Tate & Lyle sees profits turning sour

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The Independent Online

Shares in Tate & Lyle slumped 10 per cent yesterday after the sugar and sweetener group warned that the soaring cost of raw materials would hit profits next year.

Shares in Tate & Lyle slumped 10 per cent yesterday after the sugar and sweetener group warned that the soaring cost of raw materials would hit profits next year.

The group, which turns cereals into sweeteners that it sells to soft drinks companies, said wheat and maize costs had risen by up to 50 per cent against a year earlier. It admitted that profits from its amylum sweeteners arm in its next financial year would be "significantly below those of 2004", sending its shares 30.5p lower to 273p.

Analysts warned that plunging profits could put the group's dividend payout, which is not covered by its cash flow, at risk. Charlie Mills at CSFB slashed his pre-tax profit forecast for the year to March 2005 to £200m from £240m, while David Lang at Investec Securities cut his to £190m from £235m.

A Tate & Lyle spokesman rebuffed suggestions that the company had failed to prepare for the effects of the hot summer last year, which caused the wheat price to shoot up. "It isn't possible to buy forward very easily in Europe. Wheat is quite an illiquid market," he said.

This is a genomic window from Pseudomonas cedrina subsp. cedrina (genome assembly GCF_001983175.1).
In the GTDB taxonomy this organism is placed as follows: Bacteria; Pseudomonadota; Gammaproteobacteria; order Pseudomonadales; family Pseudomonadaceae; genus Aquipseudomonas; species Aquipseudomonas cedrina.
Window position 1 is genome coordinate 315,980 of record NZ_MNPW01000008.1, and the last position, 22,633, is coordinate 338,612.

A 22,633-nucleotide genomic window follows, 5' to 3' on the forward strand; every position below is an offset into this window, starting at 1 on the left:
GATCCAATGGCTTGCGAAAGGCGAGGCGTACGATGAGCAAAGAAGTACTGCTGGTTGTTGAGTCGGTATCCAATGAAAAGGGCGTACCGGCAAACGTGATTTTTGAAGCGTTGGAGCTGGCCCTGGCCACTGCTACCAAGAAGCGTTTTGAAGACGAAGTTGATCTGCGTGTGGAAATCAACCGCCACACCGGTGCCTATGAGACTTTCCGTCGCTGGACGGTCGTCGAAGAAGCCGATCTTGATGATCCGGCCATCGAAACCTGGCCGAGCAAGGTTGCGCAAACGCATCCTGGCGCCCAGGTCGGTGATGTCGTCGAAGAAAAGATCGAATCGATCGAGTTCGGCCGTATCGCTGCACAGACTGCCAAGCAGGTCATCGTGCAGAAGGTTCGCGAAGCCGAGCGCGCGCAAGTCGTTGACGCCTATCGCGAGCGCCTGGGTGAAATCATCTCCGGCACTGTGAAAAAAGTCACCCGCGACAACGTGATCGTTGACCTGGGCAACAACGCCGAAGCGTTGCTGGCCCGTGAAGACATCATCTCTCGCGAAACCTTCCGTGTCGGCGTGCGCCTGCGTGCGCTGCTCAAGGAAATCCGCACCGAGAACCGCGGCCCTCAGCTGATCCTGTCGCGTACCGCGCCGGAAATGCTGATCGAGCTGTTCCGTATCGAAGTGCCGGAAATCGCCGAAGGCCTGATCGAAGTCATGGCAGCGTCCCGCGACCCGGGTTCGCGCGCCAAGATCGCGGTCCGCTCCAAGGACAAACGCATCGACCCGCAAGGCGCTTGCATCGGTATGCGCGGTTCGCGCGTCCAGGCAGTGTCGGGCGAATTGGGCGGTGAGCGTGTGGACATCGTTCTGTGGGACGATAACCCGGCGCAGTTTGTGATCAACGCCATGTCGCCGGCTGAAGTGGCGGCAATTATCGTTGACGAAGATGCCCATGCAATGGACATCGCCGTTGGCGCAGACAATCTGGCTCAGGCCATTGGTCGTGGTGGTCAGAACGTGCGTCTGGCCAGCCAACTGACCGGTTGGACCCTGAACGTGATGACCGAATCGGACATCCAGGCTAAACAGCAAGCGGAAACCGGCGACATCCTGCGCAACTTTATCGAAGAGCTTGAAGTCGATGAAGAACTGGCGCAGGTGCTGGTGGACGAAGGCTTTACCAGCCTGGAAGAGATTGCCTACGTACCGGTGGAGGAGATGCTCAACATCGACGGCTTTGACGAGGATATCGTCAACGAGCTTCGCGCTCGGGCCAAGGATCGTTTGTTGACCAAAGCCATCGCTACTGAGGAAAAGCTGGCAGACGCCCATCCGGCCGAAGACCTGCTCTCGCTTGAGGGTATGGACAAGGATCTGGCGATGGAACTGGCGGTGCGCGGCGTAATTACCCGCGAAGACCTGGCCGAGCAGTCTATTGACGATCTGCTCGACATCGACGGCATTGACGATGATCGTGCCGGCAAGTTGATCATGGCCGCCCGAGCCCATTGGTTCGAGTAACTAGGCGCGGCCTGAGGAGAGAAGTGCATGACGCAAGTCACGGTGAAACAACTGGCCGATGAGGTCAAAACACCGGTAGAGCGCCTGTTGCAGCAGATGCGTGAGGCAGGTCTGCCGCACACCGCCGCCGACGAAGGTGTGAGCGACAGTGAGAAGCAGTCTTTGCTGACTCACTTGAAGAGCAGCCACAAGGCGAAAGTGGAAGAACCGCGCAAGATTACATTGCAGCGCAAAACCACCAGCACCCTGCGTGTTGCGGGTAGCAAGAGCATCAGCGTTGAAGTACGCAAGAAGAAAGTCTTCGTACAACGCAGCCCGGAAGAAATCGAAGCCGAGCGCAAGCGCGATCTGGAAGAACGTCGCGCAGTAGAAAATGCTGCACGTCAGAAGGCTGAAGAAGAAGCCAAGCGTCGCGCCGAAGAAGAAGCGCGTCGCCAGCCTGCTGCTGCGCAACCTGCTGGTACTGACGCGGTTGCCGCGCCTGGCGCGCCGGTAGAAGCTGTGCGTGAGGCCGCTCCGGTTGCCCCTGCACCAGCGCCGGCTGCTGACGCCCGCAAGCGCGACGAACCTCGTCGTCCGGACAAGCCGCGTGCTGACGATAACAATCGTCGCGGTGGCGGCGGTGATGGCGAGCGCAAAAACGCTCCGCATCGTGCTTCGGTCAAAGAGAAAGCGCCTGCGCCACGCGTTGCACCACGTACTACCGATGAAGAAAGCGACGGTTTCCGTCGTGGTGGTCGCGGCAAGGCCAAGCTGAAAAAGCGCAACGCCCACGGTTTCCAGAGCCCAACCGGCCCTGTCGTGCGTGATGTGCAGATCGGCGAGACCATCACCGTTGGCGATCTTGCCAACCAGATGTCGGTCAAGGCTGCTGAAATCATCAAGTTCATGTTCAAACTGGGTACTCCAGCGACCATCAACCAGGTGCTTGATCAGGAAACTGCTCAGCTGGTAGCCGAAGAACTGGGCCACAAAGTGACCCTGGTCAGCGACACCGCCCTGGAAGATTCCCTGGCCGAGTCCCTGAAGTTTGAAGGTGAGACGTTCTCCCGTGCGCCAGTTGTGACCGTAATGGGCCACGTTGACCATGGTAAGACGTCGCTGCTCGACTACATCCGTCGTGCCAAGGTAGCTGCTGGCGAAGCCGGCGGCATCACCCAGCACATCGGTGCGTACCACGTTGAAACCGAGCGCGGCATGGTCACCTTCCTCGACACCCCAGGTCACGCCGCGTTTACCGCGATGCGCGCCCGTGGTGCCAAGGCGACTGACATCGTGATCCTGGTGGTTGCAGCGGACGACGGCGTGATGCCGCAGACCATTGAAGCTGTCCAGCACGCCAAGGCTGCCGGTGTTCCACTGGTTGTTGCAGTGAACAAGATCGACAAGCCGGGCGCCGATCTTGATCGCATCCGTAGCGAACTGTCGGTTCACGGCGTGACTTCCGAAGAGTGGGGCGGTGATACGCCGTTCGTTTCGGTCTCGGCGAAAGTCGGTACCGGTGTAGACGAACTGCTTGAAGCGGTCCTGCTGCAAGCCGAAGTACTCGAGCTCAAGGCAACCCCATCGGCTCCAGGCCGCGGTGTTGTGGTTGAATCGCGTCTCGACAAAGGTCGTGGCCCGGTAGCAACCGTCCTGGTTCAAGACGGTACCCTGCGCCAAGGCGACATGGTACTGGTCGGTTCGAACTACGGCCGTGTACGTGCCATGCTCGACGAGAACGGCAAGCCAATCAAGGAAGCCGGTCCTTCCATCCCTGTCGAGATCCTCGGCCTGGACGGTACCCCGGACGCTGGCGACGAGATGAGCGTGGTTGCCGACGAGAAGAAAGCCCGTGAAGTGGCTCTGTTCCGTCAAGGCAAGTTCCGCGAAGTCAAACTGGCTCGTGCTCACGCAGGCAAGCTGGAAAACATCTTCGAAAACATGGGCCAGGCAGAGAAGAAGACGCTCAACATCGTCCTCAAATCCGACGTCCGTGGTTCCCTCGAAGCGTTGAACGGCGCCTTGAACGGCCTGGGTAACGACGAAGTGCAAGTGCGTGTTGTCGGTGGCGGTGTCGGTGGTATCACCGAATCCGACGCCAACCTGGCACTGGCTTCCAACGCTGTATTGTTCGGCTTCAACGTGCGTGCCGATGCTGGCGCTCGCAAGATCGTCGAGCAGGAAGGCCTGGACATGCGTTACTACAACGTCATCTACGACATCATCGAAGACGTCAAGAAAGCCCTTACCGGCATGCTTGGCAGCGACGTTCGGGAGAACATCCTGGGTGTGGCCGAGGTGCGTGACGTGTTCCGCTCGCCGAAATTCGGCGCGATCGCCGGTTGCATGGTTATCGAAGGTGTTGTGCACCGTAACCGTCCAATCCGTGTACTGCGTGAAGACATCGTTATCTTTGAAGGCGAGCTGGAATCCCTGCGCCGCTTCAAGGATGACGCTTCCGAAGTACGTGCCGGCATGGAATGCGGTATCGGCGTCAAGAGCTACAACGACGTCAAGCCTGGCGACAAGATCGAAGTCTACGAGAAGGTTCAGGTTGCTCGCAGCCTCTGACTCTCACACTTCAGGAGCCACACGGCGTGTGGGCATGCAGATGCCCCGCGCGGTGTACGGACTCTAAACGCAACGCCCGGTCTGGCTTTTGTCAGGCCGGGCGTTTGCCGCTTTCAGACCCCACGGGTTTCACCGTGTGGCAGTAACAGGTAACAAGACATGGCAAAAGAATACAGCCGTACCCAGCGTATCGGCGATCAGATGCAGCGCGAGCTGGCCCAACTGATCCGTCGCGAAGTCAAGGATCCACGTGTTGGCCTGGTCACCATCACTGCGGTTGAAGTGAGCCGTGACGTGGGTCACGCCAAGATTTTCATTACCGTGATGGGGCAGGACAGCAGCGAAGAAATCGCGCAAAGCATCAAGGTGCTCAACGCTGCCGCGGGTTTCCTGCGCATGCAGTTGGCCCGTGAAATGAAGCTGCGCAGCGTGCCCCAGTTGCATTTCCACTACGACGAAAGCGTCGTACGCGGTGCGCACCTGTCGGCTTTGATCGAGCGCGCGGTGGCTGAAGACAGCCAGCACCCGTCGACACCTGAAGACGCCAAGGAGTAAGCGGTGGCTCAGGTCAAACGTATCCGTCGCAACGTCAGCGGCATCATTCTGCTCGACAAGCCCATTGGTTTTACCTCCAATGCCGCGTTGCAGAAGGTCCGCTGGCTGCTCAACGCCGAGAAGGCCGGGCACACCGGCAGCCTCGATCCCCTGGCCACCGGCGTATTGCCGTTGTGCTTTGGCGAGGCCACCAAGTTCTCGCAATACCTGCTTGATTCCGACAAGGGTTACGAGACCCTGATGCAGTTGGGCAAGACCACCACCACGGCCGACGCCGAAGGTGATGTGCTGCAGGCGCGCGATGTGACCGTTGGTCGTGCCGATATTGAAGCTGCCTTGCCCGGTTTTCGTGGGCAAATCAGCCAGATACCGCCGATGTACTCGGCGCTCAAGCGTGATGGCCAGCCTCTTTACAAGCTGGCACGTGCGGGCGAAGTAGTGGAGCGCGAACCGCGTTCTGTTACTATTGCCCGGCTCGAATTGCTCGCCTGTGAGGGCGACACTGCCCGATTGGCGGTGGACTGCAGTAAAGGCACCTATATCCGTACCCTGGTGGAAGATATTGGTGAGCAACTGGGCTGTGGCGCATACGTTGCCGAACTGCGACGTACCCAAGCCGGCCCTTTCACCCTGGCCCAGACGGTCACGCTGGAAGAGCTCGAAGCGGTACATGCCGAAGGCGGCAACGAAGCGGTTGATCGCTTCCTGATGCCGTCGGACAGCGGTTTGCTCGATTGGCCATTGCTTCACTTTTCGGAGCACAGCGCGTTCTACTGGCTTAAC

Tate & Lyle, which is trying to reinvent itself as a more predictable value-added food business, said that wheat prices had surged by 20 per cent since November, putting the profit margin it built into contracts agreed then under pressure. It has been unable to raise its own prices enough to cover the difference.

The group, whose chief executive Iain Ferguson joined from Unilever last May, expects to meet market forecasts for its current financial year to 31 March because a "satisfactory performance" in the United States will offset its weaker amylum result. Any boost from its more profitable US business next year will be wiped out by the weak dollar, it added.

Tate & Lyle warned that it would have to take steps to reduce costs at its amylum arm, but declined to give further details.

Although the company signalled that some jobs will be lost, the spokesman could not say how many posts would be affected. The group has 9,500 staff worldwide, including those employed by its joint ventures.

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